Nearly $150M Settlement In Fraud Case On Track For Final Ok After No Objections

Nearly $150M Settlement In Fraud Case On Track For Final Ok After No Objections

EB-5 Visa, EB5 Visa, EB-5 Investment

A proposed nearly $150 million settlement by an investment firm over its alleged role in a “Ponzi-like” scheme to defraud investors of millions in projects at Jay Peak and elsewhere in the Northeast Kingdom has cleared a major hurdle.

The deadline was Monday for anyone to file objections to the settlement the financial services company Raymond James agreed to with the court-appointed receiver overseeing the properties at the center of the fraud case.

No objections were listed as having been filed by the federal court by 5 p.m. Monday. The stage now appears set for District Judge Darrin P. Gayles to formally approve the settlement. Last month the judge gave the agreement his initial approval, pending any objections.

Had any objections been filed, the judge said he would have held a hearing June 30 to air the arguments against the settlement.

Any person failing to file an objection by the June 5 deadline, Gayles wrote in his earlier order, “shall be forever barred from raising such objection in this action or any other action or proceeding, subject to the discretion of this Court.”

Interested parties in the settlement included investors as well as contractors and business owners who were out money in the projects spearheaded by Ariel Quiros, Jay Peak’s owner, and Bill Stenger, the resort’s former CEO and president. State and federal regulators leveled fraud charges against the two men last spring.

EB-5 Visa, EB5 Visa, EB-5 Investment

Bill Stenger outside the Stateside Hotel at Jay Peak in September 2013. ​

Regulators say the developers used investor money to buy Jay Peak, in one of many transactions facilitated by Raymond James, a St. Petersburg, Florida-based firm.

Settlement proceeds are targeted at paying contractors and businesses back the millions they are owed for services performed for the developers. Also, investors who regulators say were the victims of fraud stand to gain from the settlement, with money going to help pay to finish incomplete projects, reduce debts on assets and, in some cases, allow them to recoup lost investments.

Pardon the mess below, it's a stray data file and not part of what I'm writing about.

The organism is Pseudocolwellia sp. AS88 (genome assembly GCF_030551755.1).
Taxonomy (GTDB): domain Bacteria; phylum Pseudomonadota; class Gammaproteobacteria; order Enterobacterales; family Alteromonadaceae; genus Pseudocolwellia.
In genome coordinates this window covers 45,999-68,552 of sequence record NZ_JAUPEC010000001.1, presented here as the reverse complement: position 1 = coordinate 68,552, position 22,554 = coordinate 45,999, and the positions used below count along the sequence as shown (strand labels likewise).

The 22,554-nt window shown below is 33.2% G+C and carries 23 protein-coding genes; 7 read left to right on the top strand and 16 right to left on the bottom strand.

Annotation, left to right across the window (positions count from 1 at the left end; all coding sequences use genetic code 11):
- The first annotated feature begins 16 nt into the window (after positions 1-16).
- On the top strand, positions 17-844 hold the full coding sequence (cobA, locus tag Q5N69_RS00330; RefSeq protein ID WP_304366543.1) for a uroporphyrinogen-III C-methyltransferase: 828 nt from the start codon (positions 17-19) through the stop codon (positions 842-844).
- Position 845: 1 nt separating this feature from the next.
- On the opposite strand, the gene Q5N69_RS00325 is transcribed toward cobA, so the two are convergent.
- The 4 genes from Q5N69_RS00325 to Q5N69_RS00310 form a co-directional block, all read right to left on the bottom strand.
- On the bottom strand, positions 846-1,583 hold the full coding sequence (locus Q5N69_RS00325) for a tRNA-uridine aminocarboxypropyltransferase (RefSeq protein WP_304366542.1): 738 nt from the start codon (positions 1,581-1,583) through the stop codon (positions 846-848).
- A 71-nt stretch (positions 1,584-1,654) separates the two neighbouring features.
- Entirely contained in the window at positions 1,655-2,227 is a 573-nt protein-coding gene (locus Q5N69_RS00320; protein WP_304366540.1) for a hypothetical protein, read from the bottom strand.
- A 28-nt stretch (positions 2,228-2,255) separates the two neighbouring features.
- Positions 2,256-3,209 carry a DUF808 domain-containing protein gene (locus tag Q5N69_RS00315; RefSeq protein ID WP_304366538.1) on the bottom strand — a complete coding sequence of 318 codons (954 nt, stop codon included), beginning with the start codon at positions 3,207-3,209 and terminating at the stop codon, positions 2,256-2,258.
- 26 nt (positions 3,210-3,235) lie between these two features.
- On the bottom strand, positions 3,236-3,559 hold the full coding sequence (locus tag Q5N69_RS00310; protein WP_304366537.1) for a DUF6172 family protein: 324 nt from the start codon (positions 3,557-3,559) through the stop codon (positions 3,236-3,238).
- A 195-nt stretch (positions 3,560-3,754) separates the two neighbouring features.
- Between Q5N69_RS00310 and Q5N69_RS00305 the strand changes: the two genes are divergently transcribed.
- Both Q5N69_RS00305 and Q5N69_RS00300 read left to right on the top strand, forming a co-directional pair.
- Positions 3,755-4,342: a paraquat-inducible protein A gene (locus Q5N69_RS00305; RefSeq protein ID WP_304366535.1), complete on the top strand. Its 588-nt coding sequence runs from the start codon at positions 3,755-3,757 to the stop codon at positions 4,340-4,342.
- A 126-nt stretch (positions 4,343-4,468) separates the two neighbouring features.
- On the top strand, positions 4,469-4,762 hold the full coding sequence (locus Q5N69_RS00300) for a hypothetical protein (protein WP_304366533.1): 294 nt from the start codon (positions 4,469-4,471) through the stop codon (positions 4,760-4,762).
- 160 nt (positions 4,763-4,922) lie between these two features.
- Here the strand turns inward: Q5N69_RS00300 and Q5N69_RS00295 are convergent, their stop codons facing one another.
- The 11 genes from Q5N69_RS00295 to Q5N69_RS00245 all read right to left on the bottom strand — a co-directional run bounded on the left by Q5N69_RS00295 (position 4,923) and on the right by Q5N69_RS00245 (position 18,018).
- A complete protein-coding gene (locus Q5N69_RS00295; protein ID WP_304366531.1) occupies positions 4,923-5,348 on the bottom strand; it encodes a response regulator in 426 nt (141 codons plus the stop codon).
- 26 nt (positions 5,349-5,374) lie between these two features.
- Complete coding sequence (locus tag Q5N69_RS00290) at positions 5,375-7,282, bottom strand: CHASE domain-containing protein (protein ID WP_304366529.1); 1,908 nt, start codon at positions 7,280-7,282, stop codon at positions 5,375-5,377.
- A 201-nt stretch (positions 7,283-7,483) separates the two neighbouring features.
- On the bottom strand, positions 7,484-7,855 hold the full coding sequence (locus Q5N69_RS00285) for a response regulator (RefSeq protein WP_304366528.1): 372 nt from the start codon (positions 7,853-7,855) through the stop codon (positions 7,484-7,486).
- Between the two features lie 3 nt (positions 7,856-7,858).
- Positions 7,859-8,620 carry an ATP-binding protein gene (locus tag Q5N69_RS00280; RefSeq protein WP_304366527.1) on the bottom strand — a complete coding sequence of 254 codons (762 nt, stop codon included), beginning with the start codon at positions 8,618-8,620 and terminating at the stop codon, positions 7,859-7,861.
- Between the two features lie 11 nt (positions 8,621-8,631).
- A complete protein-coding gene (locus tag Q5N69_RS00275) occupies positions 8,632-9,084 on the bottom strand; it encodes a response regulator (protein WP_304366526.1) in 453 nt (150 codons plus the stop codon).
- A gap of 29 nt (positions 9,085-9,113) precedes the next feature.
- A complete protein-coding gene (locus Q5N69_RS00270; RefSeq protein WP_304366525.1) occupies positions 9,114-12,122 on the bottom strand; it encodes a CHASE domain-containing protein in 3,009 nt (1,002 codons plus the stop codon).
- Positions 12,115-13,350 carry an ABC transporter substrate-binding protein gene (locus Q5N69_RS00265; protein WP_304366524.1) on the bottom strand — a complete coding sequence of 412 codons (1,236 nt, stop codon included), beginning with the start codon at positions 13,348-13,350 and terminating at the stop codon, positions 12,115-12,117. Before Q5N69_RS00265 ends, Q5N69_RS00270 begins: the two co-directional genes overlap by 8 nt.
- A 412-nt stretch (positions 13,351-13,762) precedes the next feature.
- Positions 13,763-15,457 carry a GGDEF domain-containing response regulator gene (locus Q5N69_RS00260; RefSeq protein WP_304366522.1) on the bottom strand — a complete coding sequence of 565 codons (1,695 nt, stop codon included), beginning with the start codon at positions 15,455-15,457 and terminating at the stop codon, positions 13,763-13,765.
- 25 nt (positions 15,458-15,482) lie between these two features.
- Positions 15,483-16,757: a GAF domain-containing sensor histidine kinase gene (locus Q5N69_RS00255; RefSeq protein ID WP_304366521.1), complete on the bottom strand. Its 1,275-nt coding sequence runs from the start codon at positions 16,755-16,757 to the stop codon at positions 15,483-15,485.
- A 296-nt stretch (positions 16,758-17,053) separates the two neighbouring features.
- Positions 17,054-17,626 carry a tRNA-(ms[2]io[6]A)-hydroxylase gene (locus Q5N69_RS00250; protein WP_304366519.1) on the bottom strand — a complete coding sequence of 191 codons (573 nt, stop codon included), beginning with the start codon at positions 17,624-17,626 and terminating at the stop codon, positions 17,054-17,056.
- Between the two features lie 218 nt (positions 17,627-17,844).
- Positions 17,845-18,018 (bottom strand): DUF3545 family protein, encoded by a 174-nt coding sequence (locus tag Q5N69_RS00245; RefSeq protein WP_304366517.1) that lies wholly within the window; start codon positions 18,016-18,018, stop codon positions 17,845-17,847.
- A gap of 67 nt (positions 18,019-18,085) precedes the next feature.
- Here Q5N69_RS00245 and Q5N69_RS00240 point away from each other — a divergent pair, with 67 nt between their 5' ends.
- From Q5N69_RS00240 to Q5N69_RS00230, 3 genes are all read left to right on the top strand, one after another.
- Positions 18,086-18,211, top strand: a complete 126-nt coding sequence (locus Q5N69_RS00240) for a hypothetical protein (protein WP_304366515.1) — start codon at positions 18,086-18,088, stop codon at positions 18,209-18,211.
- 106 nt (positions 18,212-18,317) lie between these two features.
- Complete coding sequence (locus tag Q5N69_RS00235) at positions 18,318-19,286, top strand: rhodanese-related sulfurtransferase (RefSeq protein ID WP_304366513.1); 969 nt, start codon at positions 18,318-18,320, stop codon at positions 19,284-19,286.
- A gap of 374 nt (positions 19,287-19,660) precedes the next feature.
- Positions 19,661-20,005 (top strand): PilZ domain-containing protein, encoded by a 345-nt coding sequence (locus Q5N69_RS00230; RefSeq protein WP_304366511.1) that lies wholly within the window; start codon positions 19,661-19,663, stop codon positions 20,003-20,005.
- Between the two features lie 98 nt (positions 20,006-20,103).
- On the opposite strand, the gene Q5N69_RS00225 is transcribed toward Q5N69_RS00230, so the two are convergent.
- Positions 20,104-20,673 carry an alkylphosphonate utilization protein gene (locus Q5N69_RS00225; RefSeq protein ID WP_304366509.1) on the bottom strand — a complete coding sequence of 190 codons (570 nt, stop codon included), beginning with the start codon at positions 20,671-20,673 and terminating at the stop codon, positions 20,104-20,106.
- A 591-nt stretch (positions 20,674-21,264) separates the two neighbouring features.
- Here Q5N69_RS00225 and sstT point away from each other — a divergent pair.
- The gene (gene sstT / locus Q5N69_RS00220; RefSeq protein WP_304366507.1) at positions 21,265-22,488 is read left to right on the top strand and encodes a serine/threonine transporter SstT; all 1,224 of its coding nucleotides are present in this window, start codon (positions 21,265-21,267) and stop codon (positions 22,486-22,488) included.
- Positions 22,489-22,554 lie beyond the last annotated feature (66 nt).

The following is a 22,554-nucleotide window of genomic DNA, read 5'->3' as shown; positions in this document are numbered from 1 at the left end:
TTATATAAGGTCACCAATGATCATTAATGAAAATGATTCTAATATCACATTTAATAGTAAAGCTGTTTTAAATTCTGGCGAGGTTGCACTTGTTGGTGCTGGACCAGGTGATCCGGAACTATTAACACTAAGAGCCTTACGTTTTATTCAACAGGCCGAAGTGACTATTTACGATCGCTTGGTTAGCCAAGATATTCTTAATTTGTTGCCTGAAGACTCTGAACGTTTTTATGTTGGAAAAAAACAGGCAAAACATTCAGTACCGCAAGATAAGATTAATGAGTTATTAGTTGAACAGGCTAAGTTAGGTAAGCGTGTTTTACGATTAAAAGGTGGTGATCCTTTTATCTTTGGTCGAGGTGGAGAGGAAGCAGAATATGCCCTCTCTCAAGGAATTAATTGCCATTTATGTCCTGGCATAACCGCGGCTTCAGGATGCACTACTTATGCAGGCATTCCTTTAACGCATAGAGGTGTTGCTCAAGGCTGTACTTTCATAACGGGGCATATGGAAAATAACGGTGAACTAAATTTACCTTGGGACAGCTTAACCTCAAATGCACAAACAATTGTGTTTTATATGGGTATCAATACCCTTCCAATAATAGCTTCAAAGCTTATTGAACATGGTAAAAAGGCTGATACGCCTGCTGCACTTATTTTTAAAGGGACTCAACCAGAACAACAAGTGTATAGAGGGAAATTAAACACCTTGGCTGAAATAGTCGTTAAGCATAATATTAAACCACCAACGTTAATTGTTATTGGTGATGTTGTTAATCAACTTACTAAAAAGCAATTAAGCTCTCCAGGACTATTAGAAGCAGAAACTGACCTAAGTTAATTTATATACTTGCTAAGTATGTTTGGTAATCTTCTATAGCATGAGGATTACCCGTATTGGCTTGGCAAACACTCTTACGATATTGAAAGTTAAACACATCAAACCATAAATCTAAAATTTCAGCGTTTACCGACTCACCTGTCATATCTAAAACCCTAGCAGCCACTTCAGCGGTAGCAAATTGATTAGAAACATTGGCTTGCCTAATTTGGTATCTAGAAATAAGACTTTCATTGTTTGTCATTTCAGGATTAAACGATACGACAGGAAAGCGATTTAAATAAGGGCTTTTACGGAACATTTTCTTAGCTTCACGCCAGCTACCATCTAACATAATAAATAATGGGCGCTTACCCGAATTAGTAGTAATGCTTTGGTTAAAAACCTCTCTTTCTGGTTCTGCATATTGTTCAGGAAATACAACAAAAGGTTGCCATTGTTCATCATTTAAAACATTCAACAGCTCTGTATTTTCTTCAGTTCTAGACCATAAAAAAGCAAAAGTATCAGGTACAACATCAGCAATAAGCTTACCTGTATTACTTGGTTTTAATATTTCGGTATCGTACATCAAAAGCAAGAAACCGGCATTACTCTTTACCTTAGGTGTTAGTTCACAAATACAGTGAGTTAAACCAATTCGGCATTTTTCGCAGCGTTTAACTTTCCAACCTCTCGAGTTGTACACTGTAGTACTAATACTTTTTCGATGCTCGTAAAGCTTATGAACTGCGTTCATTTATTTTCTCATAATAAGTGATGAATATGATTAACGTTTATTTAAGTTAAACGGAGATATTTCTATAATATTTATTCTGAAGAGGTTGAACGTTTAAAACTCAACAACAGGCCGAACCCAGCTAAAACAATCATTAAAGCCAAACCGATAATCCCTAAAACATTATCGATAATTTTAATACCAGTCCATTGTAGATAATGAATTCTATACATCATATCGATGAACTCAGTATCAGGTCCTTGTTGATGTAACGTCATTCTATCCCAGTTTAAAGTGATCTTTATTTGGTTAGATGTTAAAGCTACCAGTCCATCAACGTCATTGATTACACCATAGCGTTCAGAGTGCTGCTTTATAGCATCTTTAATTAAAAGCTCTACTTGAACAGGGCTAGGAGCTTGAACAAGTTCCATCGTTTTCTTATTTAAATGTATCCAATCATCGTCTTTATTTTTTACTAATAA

Many of those investors, who were foreigners seeking permanent U.S. residency through the federal EB-5 visa program, were left with their immigration status in peril as a result of the alleged fraud.

That’s because job creation requirements tied to those investments under the EB-5 program had not been reached.

A lead attorney in a proposed class-action lawsuit brought by investors against several parties, including Quiros, Stenger and Raymond James, said after the proposed settlement was announced last month that he didn’t expect his clients would object.

“We’ve discussed it with our clients,” Harley Tropin, a Florida attorney, said at that time. “It’s a great deal, and we think all the investors will be benefited by it, they’ll all be favor of it.”

That lawsuit, according court records, was filed on behalf of a proposed class of all 836 people who together invested more than $400 million in the series of projects headed by Quiros and Stenger in northern Vermont as part of the EB-5 immigrant investor program.

Curtis Carlson, a Florida attorney representing a group of 33 Chinese investors who decided against joining the proposed class-action case, said Monday his clients would not be objecting to the Raymond James settlement.

“I checked with all my clients, and my clients are all OK with the settlement,” Carlson said. “Everybody is getting something here.”

Michael Goldberg, the court-appointed receiver, announced the settlement with Raymond James and Associates Inc. at a news conference at the Statehouse in April.

“We believe this resolution is fair and representative of our commitment to redressing the victims’ losses in this case,” Jonathan Santelli, Raymond James executive vice president and general counsel, said in a statement when the settlement was announced.

The settlement, if ultimately approved, releases claims against Raymond James, with the financial services firm admitting no wrongdoing.

Goldberg could not be reached Monday for comment.

EB-5 Visa, EB5 Visa, EB-5 Investment

Dignitaries break ground on the planned AnC Bio Vermont facility in Newport. ​

Goldberg had alleged in a lawsuit against Raymond James that the firm “aided and abetted” Quiros in a “Ponzi-like” scheme in which he misused $200 million in investor funds, including “looting” more than $50 million.

The settlement provides about $80 million to EB-5 investors, with the largest chunk going to those who put money into a failed project to build a biomedical research facility in Newport.

That project, AnC Bio Vermont, was termed by the U.S. Securities and Exchange Commission “nearly a complete fraud.”

If Judge Gayles signs off on the settlement, Raymond James will pay the receiver $145.5 million. Combined with $4.5 million Raymond James paid in an earlier agreement with state regulators, that brings the total settlement figure to $150 million.

Most investors in projects at Jay Peak will not get an immediate financial benefit from the settlement, because six of those developments, or phases, were built and are operating.

Investors in Jay Peak’s Tram Haus Lodge, who held promissory notes, will be paid in full with funds from the settlement.

Those investors who do not get immediate funds from the settlement, however, do benefit from the elimination of debts associated with projects they invested in. With debts such as money owed to businesses and contractors paid off, the investors can sell the properties free and clear and benefit from the proceeds.


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